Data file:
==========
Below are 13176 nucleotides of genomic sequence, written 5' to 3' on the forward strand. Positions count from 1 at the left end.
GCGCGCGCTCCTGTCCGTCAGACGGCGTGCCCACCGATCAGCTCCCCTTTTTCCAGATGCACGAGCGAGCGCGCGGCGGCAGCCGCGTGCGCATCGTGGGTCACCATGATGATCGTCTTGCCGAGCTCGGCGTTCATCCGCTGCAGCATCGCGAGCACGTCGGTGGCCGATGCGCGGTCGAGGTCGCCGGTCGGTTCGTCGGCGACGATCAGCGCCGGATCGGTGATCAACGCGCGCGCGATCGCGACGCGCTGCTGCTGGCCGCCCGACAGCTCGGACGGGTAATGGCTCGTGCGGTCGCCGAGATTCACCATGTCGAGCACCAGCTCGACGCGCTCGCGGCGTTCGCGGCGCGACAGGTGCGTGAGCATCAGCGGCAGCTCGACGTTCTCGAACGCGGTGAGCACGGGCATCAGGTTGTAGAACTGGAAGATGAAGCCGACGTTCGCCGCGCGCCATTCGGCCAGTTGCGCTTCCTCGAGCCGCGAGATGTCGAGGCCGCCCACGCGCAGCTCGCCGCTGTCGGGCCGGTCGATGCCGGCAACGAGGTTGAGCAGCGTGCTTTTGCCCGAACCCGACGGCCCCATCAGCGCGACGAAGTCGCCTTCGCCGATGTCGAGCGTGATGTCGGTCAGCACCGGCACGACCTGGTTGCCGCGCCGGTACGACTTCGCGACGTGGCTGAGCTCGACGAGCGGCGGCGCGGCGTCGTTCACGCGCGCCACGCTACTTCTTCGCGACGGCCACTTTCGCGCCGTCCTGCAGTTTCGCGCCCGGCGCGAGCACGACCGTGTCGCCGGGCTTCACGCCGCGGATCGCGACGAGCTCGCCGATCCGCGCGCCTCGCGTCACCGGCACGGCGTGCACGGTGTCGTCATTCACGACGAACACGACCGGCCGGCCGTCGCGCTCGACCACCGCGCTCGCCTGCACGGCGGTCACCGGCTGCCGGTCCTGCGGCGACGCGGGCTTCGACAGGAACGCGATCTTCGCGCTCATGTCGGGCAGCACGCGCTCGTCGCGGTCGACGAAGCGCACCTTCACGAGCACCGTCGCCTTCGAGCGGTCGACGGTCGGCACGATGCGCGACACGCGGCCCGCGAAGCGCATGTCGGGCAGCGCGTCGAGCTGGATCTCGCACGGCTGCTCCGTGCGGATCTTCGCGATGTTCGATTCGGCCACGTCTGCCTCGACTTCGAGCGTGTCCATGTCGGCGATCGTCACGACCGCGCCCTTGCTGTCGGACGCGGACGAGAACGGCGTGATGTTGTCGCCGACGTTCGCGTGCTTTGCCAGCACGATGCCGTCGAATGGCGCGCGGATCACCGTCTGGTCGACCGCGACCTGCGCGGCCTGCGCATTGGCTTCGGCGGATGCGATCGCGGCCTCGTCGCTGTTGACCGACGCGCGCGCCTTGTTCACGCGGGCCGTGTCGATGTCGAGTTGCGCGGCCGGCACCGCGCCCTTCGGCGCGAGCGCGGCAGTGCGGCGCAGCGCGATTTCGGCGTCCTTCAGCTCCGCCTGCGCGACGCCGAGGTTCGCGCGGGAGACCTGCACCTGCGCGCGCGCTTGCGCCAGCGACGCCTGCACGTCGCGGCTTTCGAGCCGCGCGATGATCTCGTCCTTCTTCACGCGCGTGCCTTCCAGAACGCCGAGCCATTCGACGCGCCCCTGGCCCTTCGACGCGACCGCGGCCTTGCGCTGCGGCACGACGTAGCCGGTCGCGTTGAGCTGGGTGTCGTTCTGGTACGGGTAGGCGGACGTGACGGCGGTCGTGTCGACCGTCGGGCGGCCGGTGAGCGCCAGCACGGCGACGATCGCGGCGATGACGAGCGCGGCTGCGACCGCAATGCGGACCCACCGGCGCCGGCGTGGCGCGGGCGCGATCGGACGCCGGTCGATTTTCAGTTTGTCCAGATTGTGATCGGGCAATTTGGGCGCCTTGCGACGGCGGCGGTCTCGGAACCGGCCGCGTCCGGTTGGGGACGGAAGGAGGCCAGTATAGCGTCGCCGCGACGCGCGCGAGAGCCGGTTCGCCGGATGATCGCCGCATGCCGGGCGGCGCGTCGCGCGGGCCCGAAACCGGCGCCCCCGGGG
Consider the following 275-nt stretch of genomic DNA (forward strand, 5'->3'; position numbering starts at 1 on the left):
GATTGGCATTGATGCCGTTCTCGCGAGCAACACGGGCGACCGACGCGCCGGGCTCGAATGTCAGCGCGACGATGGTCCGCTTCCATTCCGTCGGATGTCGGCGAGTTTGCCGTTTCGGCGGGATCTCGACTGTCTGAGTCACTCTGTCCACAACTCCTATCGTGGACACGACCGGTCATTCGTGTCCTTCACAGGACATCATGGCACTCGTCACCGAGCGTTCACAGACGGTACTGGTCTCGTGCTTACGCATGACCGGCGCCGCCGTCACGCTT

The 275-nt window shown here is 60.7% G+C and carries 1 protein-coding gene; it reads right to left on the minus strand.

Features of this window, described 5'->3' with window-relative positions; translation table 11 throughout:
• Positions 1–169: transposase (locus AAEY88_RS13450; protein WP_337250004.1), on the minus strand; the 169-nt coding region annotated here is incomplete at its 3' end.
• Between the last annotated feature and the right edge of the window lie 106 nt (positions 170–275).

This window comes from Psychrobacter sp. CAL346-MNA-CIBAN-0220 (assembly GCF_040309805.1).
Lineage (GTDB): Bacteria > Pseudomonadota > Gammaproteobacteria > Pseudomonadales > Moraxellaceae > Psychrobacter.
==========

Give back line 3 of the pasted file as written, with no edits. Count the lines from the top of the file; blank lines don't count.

Consider the following 275-nt stretch of genomic DNA (forward strand, 5'->3'; position numbering starts at 1 on the left):